The Fourteenth Sunday after Penecost -- Proper 15A (8/17/2008)

What Is Faith?

Lessons:      Isaiah 56:1, 6-8      Psalm 67      Romans 11:1-2a, 29-32      St. Matthew 15:[10-20] 21-28      Semicontinuous Reading and Psalm:           Genesis 45:1-15           Psalm 133

Prayer of the Day:      God of all peoples, your arms reach out to embrace all those who call upon you. Teach us as disciples of your Son to love the world with compassion and constancy, that your name may be known throughout the earth, through Jesus Christ, our Savior and Lord. Amen.

[15.10 Then he called the crowd to him and said to them, "Listen and understand: 11 it is not what goes into the mouth that defiles a person, but it is what comes out of the mouth that defiles." 12 Then the disciples approached and said to him, "Do you know that the Pharisees took offense when they heard what you said?" 13 He answered, "Every plant that my heavenly Father has not planted will be uprooted. 14 Let them alone; they are blind guides of the blind. And if one blind person guides another, both will fall into a pit." 15 But Peter said to him, "Explain this parable to us." 16 Then he said, "Are you also still without understanding? 17 Do you not see that whatever goes into the mouth enters the stomach, and goes out into the sewer? 18 But what comes out of the mouth proceeds from the heart, and this is what defiles. 19 For out of the heart come evil intentions, murder, adultery, fornication, theft, false witness, slander. 20 These are what defile a person, but to eat with unwashed hands does not defile."]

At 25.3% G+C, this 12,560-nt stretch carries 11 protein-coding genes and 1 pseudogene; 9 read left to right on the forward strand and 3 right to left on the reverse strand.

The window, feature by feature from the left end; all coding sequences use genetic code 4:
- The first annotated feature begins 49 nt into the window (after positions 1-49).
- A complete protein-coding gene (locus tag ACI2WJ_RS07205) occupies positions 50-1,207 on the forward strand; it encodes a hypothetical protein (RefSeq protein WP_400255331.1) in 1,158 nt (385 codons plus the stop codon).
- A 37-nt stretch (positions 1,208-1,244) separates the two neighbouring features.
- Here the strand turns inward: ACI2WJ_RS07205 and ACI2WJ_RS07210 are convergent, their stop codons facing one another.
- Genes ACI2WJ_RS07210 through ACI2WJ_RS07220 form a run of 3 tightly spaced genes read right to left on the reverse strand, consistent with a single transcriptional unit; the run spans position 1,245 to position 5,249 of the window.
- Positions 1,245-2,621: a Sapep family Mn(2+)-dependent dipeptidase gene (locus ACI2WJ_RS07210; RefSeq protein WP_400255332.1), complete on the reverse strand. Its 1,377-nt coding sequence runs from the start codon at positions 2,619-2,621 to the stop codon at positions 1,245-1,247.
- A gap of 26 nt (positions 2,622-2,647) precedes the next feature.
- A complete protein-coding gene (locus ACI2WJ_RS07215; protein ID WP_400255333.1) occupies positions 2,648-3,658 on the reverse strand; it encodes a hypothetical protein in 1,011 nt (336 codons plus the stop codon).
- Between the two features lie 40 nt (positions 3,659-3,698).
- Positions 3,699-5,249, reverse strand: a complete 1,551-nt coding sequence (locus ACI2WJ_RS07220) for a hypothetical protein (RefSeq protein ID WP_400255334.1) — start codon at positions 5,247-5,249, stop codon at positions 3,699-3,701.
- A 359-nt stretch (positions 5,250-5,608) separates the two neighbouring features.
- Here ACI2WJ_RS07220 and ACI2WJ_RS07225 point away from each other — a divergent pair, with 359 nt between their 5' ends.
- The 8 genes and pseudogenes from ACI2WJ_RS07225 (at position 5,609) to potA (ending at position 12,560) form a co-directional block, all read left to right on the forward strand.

21 Jesus left that place and went away to the district of Tyre and Sidon. 22 Just then a Canaanite woman from that region came out and started shouting, "Have mercy on me, Lord, Son of David; my daughter is tormented by a demon." 23 But he did not answer her at all. And his disciples came and urged him, saying, "Send her away, for she keeps shouting after us." 24 He answered, "I was sent only to the lost sheep of the house of Israel." 25 But she came and knelt before him, saying, "Lord, help me." 26 He answered, "It is not fair to take the children's food and throw it to the dogs." 27 She said, "Yes, Lord, yet even the dogs eat the crumbs that fall from their masters' table." 28 Then Jesus answered her, "Woman, great is your faith! Let it be done for you as you wish." And her daughter was healed instantly.


St. Matthew 15:[10-20] 21-28, New Revised Version Bible (C)1989, Division of Christian Education of the National Council of the Churches of Christ in the United States of America.

As this week's text begins, Jesus is locked in an epic battle with the Pharisees over what it means to be a person of faith. The Pharisees were careful students of Jewish law and custom. They had spent a lifetime studying what it means to be faithful, and had come to understand faith as obedience: staying true to the vast array of laws, commandments, rules and regulations that had become part of their life together. They believed it was important for God's people to establish and keep firm the boundaries between what was clean (including themselves) and what was unclean (including all other people). And so, in an attempt to honor those boundaries they became extremely careful about how they washed themselves, how they maintained their cooking utensils, how they prepared their food, and most importantly: with whom they chose to socialize and eat.